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Articles Posted in Physical Abuse

A Ventura nursing home called Fillmore Convalescent Center, its owner, and one of its employees were hit with a $7.75 million verdict yesterday after a jury found them liable for elder abuse. It has to be one of the largest verdicts in California in a case involving nursing home abuse or neglect.

The facts are egregious. In 2006, the family of 71-year-old Maria Arellano, a stroke victim who was also non-verbal, began to notice suspicious bruising. They complained to the nursing home administration, but it failed to look into it. The family then placed a hidden camera in Ms. Arellano’s room, which caught caregiver Monica Garcia slapping Arellano, pulling her hair, bending her fingers, and treating her violently. When the tape was revealed, Garcia was charged with criminal acts, and the family brought an elder abuse lawsuit against the nursing home.

The lawyer for Arellano, Greg Johnson, must have done an excellent job. He told the Ventura County Star that he offered to settle the case for $500,000, but was rebuffed. The nursing home, through its attorney Tom Beach, never offered a dime to resolve the case. “There was a lot of arrogance,” said Johnson.

California should take heed. Illinois has been housing mentally ill felons with the elderly in state nursing homes and the results have not been pretty. An elderly woman was raped by an ex-convict, a frail man had his throat slashed, and in one home a wheelchair-bound man died of massive head injuries that a doctor said it looked like he was hit with a baseball bat.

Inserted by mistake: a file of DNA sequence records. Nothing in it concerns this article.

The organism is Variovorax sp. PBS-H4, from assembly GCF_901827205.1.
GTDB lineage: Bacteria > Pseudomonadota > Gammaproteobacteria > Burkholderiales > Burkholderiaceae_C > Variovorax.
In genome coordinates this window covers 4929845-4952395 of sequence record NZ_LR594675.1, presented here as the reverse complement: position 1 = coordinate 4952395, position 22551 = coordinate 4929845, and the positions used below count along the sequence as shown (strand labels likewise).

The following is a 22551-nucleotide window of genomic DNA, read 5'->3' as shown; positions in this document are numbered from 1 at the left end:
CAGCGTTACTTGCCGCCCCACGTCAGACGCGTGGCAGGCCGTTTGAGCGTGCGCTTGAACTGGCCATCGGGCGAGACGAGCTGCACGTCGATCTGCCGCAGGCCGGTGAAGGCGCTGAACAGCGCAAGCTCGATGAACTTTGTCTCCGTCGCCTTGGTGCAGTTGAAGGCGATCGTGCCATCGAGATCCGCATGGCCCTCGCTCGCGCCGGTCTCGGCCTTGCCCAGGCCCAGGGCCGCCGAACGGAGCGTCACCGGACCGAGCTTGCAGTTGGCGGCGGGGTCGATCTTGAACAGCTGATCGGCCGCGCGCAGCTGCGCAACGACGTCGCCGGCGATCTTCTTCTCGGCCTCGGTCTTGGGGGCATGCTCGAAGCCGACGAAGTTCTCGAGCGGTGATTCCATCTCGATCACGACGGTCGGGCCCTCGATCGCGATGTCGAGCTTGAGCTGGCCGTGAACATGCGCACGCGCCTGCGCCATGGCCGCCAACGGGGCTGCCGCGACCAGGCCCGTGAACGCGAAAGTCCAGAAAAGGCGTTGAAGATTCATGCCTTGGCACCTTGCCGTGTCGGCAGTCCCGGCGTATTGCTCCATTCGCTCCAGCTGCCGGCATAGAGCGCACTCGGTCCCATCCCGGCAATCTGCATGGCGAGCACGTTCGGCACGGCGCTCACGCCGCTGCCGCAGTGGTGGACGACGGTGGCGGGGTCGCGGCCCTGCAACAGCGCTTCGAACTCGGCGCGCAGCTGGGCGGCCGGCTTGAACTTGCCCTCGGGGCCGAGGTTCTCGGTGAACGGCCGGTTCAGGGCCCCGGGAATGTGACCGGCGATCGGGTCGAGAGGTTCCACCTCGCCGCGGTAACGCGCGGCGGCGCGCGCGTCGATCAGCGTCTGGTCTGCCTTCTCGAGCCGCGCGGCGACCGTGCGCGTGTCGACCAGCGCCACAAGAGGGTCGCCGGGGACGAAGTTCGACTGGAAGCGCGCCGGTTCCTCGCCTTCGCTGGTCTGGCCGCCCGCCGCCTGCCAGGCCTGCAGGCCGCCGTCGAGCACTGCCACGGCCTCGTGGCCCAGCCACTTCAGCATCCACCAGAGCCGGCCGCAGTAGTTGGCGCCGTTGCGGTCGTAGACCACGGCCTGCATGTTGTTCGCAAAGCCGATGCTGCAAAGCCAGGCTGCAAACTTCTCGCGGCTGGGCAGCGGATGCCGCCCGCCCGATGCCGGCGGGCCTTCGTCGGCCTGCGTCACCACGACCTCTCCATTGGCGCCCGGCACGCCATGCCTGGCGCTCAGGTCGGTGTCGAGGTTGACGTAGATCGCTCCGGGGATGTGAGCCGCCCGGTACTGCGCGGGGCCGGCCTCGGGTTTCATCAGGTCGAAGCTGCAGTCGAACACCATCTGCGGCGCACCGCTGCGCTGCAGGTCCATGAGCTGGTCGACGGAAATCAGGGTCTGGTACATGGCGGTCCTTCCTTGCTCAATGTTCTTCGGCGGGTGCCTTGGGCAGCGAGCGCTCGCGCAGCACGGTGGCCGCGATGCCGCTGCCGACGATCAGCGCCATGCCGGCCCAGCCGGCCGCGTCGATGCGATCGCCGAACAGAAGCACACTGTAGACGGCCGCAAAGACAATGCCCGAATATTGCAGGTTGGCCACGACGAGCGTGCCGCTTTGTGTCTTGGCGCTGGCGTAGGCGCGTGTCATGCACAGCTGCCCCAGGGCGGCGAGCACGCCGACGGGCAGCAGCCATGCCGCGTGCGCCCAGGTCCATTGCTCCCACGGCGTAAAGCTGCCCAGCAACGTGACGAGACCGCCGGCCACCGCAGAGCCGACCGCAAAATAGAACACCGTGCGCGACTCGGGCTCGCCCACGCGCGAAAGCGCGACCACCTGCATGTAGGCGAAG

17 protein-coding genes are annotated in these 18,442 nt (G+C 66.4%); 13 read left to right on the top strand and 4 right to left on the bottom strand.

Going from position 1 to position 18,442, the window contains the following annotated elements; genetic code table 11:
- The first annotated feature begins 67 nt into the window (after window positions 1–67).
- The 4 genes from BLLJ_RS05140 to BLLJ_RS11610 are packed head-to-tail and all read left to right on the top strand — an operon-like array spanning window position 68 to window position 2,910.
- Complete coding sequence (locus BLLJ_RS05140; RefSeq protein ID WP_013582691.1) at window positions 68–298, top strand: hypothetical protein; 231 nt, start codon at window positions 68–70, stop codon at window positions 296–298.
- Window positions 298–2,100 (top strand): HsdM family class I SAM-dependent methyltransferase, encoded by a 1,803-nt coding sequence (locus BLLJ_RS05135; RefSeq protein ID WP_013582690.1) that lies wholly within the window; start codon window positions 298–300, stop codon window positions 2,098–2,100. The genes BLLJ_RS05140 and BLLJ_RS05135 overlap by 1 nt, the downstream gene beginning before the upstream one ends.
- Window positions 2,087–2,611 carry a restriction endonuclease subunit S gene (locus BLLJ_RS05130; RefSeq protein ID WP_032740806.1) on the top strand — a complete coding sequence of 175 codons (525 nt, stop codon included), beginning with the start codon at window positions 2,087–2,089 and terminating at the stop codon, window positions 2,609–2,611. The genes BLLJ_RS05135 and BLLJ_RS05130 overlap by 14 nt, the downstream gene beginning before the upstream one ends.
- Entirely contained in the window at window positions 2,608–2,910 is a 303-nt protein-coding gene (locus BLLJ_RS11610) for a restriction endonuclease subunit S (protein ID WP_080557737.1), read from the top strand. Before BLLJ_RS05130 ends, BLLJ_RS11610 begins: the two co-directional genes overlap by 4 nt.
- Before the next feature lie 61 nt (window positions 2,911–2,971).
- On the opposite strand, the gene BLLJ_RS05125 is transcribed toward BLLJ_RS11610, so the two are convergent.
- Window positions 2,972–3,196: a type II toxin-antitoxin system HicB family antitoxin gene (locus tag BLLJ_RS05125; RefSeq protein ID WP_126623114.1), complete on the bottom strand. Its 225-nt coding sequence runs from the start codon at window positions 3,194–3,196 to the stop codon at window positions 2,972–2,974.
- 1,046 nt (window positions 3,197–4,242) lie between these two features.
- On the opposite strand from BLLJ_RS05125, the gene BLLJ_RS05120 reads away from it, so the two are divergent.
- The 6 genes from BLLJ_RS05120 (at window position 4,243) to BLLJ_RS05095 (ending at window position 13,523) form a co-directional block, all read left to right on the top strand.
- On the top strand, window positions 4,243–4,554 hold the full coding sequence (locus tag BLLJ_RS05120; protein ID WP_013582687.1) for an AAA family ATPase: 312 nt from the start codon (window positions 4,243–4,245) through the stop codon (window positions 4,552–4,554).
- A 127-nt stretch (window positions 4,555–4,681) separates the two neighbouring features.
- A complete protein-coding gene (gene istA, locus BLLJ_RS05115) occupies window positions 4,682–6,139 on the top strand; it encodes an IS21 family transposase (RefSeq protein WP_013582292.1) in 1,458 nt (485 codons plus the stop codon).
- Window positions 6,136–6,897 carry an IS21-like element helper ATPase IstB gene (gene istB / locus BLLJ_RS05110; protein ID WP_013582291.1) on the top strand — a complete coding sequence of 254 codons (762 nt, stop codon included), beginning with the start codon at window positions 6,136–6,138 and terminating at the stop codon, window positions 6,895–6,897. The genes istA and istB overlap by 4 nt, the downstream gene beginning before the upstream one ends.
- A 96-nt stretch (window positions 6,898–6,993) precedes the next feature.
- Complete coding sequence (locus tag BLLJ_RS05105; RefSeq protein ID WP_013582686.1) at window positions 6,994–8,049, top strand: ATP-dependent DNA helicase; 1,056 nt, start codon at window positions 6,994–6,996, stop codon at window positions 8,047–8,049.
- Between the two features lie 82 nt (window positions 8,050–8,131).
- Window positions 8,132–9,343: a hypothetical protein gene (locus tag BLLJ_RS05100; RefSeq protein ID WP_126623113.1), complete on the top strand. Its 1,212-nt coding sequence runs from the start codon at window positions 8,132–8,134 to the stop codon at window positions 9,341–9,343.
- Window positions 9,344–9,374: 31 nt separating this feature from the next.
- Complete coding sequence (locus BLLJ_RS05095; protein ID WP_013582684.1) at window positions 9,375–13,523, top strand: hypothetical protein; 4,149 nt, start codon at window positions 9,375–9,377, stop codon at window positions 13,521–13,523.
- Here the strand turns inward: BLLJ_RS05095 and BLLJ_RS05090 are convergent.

According to one report, mentally ill patients make up over 15% of Illinois’ nursing home patient population, and among them are approximately 3,000 ex-felons with histories of serious crimes. Nursing home owners downplay that numbers of violent attacks, arguing they are miniscule in context to the whole, but there is a growing concern. The states largest nursing home owner’s association has advocated an end to the practice, asking state officials to create separate facilities for those residents who may pose a danger to others.

While the population of U.S. residents is aging, those who can afford to do so are opting from home health or assisted living care over traditional nursing home or convalescent hospitals.

After 15 years of bouncing from nursing home to nursing home, and living with the indignities, the mother of a quadriplegic and brain injured daughter had had enough. On Sunday, September 13, Diana Harden wrote a note to a television news station exposing the problems she encountered trying to care for her daughter, then went to the nursing and shot her daughter to death, before turning the gun on herself.

In her letter to ABC news in the San Francisco Bay area, Harden spoke of the years of abuse and neglect her daughter endured in her nursing home. Yvette Harden, suffered a major brain injury and quadriplegia in a car accident 15 years earlier, and spent the last six years at the Oakland Springs Care Center. Oakland Springs is a nursing facility that had 54 complaints lodged against it in 2008 (which is an astonishing amount), and hundreds of deficiencies.